Silicon Valley Food Recovery
While the notion of hunger in a place like Silicon Valley may seem implausible, statistics show otherwise. According to the Silicon Valley Index, 12 percent of our population is food insecure and experts estimate that up to 40 percent of our region’s food goes to waste.
What are we doing?
Silicon Valley Food Recovery is actively engaged in solutions for the efficient delivery of nutritious prepared food directly to those who need it most.
Santa Clara County Food Recovery Steering Committee
The Santa Clara County Food Recovery Steering Committee is made up of city and county officials, zero-waste professionals, nonprofits, corporate partners, and citizens focused on the sourcing and recovery of prepared food. Comparatively, partner Second Harvest Food Bank is focused on grocery food rescue. The Steering Committee concentrates on methods to recover prepared food and to stem waste through:
- Capacity Building - facility needs and opportunities
- Sustainable Funding - through franchise fees, contracts, and fundraising
- Establishment of Criteria - for recipient organizations
Silicon Valley Food Recovery Council
Joint Venture is leveraging existing relationships with nonprofits to maximize food recovery in Silicon Valley. Funded through the generosity of Wells Fargo, Joint Venture has been tasked with bringing together a Stakeholder Working Group to focus on prepared food recovery. With lessons learned through A La Carte, as well as Joint Venture’s ability to convene the appropriate stakeholders, Joint Venture will help other nonprofits increase efficiency and recover more food. Many nonprofits are active in the food recovery space, but coordination of efforts, sharing of resources, and better and more reliable communication is needed to bring the efforts of the smaller entities to scale, and to feed the growing population of those who are food insecure. State law 1383 will require food generators to donate 20 percent of their excess for human consumption by 2022 (2024 for some larger establishments). This mandate will increase donations significantly and Joint Venture plans to work with the nonprofit community to increase capacity.
A La Carte
With the Food Shift case study as a road map, Silicon Valley Food Recovery created a mobile food distribution model and named it A La Carte. An original concept, A La Carte is a fleet of trucks, staffed by trained personnel who gather prepared and packaged food from corporate and university campuses for delivery directly into targeted neighborhoods with high-density populations of people in need. A La Carte’s first truck was underwritten by John A. Sobrato and Sobrato Philanthropies for $150,000 in September 2018. The initiative was also funded by CalRecycle’s Food Waste Prevention and Rescue Grant Program, a subset of California Climate Investments, that puts Cap-and-Trade dollars to work in low income and disadvantaged communities. California Climate Investments funded the project to reduce greenhouse gas emissions, strengthen the economy and improve public health and the environment. The pilot project for A La Carte launched in September 2018 at Stanford University. Since June 2019 Loaves & Fishes Family Kitchen has managed the operational aspects of A La Carte. This partnership will enable the initiative to grow and to have greater impact on the community. The reins will be passed entirely to Loaves & Fishes on July 1, 2020. Contact: Mauricio Cordova or 510.909.2209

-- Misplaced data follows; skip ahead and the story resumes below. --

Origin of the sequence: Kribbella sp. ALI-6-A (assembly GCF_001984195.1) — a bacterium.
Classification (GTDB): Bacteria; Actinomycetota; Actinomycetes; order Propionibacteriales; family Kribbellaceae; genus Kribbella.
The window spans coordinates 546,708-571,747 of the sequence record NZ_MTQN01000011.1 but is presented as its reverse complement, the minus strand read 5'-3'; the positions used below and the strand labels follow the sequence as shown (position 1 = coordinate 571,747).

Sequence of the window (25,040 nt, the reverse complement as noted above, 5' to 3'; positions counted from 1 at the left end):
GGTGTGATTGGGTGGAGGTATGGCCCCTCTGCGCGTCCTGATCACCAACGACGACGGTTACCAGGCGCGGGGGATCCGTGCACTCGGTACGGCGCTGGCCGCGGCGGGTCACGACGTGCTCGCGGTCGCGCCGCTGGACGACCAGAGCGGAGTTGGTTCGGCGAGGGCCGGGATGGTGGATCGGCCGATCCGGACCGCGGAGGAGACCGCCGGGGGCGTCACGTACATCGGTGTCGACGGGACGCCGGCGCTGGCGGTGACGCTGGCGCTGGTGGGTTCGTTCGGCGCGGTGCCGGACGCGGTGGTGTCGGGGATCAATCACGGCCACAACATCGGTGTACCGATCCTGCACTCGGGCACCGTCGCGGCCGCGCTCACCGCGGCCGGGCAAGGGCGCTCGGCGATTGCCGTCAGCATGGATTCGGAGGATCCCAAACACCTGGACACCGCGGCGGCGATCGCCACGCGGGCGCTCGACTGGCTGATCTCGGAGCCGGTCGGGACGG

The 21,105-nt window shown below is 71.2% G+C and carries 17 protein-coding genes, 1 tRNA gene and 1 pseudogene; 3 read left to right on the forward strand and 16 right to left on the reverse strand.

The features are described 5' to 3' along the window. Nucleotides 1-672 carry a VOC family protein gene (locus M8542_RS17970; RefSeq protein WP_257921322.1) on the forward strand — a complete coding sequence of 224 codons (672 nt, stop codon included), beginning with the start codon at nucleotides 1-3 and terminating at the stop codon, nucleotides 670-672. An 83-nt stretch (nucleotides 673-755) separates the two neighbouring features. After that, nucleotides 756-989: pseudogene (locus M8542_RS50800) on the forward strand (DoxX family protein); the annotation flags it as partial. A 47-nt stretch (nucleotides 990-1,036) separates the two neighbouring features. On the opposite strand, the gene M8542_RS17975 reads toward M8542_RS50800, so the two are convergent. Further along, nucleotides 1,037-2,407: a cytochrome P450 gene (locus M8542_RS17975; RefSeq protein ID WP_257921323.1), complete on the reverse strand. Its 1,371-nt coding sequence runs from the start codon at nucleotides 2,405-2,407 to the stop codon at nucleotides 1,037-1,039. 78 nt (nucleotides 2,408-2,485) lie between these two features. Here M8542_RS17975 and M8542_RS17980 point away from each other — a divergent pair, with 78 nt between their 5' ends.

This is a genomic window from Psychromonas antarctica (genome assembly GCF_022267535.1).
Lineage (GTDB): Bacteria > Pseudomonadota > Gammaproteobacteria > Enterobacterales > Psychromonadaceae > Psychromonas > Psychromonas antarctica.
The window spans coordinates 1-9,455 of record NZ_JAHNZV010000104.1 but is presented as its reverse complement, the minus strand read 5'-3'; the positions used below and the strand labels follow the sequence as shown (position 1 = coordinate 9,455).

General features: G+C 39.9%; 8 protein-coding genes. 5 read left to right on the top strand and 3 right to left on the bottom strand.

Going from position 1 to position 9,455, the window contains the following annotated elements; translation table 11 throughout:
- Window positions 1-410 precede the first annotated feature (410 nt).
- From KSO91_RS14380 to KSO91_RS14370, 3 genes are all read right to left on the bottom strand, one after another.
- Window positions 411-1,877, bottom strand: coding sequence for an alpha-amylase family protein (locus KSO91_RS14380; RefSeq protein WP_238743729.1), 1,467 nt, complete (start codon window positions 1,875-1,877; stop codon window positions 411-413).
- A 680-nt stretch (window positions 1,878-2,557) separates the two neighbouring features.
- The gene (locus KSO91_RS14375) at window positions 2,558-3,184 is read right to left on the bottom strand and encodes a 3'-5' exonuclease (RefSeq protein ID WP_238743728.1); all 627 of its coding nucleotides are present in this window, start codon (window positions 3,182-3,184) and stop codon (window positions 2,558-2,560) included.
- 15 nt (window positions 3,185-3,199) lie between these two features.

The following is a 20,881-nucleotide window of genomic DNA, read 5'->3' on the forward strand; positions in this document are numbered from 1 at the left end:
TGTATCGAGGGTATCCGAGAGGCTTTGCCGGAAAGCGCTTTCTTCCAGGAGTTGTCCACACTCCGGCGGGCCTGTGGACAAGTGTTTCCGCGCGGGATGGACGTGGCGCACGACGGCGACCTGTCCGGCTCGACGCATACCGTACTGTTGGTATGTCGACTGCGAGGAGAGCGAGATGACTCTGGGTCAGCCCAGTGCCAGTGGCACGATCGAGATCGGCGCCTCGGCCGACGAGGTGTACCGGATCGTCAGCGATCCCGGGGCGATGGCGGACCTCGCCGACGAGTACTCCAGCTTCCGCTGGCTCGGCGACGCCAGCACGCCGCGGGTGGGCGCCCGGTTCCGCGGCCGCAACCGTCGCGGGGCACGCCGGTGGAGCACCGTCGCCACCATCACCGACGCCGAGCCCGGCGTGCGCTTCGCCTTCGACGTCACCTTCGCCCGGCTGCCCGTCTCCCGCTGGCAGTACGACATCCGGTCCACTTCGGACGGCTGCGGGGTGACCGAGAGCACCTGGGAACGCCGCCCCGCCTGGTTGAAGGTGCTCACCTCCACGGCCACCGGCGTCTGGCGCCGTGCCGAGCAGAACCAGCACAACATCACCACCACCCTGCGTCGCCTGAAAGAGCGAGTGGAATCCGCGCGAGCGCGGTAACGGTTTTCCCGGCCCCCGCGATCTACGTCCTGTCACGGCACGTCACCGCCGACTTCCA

Why are we doing it?
Joint Venture’s food recovery programs bridge the gap between those who are hungry and the abundance of surplus food that is just out of reach for so many. According to a 2015 Joint Venture Institute for Regional Studies research brief, Poverty in the San Francisco Bay Area, “The poverty rate is still near record high for the area despite the tech boom. In Santa Clara County alone, more than 200,000 people are living below the official poverty line.”
More than 125 million additional meals are needed annually for people living with daily food insecurity in Santa Clara county alone. Yet, a recent national study found that the U.S. spends $218 billion a year growing, processing, transporting and disposing of food that is never eaten, while too many people, especially children and the elderly, go to bed hungry each night.
n 2016, Joint Venture partnered with Santa Clara County to fund and develop a food rescue system for Silicon Valley. This was just the beginning of what has become a much broader response to food recovery in Silicon Valley. The steering committee guiding this initiative includes representatives from Second Harvest Food Bank; Martha’s Kitchen; Hunger at Home; Santa Clara County; Joint Venture board members Eric Houser and John A. Sobrato; several cities; zero-waste professionals; and Nancy Fishman, the innovator behind the A La Carte food truck concept.
Robin Franz Martin is Executive Director of the Silicon Valley Food Recovery Initiative. Robin is an experienced nonprofit leader with a passion for food rescue.
The Food Recovery team briefs potential partners on our projects and on California Senate Bill 1383, a 2016 law that mandates a 20% diversion of food waste toward human consumption. All large food producers must comply with this legislation in the next few years, and Joint Venture will assist partners in developing a framework to help meet this objective.
Where do I find out more?
To learn more about the Silicon Valley Food Recovery initiative, please contact:
Please help connect us to corporations interested in reducing hunger and waste in our region by donating prepared food. We are eager to begin a conversation with those looking to focus their corporate social-action efforts on hunger relief and on waste reduction.
Thank you for your partnership with our Food Recovery Initiative. You are an important part of the solution. We help because we can!